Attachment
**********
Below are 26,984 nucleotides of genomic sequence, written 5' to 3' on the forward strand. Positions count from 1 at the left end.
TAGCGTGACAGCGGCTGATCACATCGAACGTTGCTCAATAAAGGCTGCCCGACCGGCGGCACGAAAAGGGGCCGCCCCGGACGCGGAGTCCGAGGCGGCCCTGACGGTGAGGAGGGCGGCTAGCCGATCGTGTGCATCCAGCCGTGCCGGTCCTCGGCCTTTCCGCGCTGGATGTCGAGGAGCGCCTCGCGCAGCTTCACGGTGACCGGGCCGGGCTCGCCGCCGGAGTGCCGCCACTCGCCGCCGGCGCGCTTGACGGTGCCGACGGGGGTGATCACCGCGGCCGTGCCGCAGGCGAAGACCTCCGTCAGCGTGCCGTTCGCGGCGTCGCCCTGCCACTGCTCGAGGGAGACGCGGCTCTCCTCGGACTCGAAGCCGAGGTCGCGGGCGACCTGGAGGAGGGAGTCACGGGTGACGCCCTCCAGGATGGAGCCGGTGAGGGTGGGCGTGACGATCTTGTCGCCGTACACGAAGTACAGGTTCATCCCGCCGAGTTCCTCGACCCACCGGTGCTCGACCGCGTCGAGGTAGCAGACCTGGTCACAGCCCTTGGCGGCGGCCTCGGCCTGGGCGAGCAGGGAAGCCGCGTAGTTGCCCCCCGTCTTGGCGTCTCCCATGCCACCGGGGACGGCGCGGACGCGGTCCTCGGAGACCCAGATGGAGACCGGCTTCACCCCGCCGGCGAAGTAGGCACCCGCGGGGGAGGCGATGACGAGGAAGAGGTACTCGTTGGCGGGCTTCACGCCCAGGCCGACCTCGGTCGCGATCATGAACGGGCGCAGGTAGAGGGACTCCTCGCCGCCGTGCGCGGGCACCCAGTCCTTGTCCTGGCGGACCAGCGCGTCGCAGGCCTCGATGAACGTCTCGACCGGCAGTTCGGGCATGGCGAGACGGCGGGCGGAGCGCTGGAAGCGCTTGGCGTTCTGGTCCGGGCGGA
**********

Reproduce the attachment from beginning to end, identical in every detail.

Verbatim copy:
Below are 26,984 nucleotides of genomic sequence, written 5' to 3' on the forward strand. Positions count from 1 at the left end.
TAGCGTGACAGCGGCTGATCACATCGAACGTTGCTCAATAAAGGCTGCCCGACCGGCGGCACGAAAAGGGGCCGCCCCGGACGCGGAGTCCGAGGCGGCCCTGACGGTGAGGAGGGCGGCTAGCCGATCGTGTGCATCCAGCCGTGCCGGTCCTCGGCCTTTCCGCGCTGGATGTCGAGGAGCGCCTCGCGCAGCTTCACGGTGACCGGGCCGGGCTCGCCGCCGGAGTGCCGCCACTCGCCGCCGGCGCGCTTGACGGTGCCGACGGGGGTGATCACCGCGGCCGTGCCGCAGGCGAAGACCTCCGTCAGCGTGCCGTTCGCGGCGTCGCCCTGCCACTGCTCGAGGGAGACGCGGCTCTCCTCGGACTCGAAGCCGAGGTCGCGGGCGACCTGGAGGAGGGAGTCACGGGTGACGCCCTCCAGGATGGAGCCGGTGAGGGTGGGCGTGACGATCTTGTCGCCGTACACGAAGTACAGGTTCATCCCGCCGAGTTCCTCGACCCACCGGTGCTCGACCGCGTCGAGGTAGCAGACCTGGTCACAGCCCTTGGCGGCGGCCTCGGCCTGGGCGAGCAGGGAAGCCGCGTAGTTGCCCCCCGTCTTGGCGTCTCCCATGCCACCGGGGACGGCGCGGACGCGGTCCTCGGAGACCCAGATGGAGACCGGCTTCACCCCGCCGGCGAAGTAGGCACCCGCGGGGGAGGCGATGACGAGGAAGAGGTACTCGTTGGCGGGCTTCACGCCCAGGCCGACCTCGGTCGCGATCATGAACGGGCGCAGGTAGAGGGACTCCTCGCCGCCGTGCGCGGGCACCCAGTCCTTGTCCTGGCGGACCAGCGCGTCGCAGGCCTCGATGAACGTCTCGACCGGCAGTTCGGGCATGGCGAGACGGCGGGCGGAGCGCTGGAAGCGCTTGGCGTTCTGGTCCGGGCGGA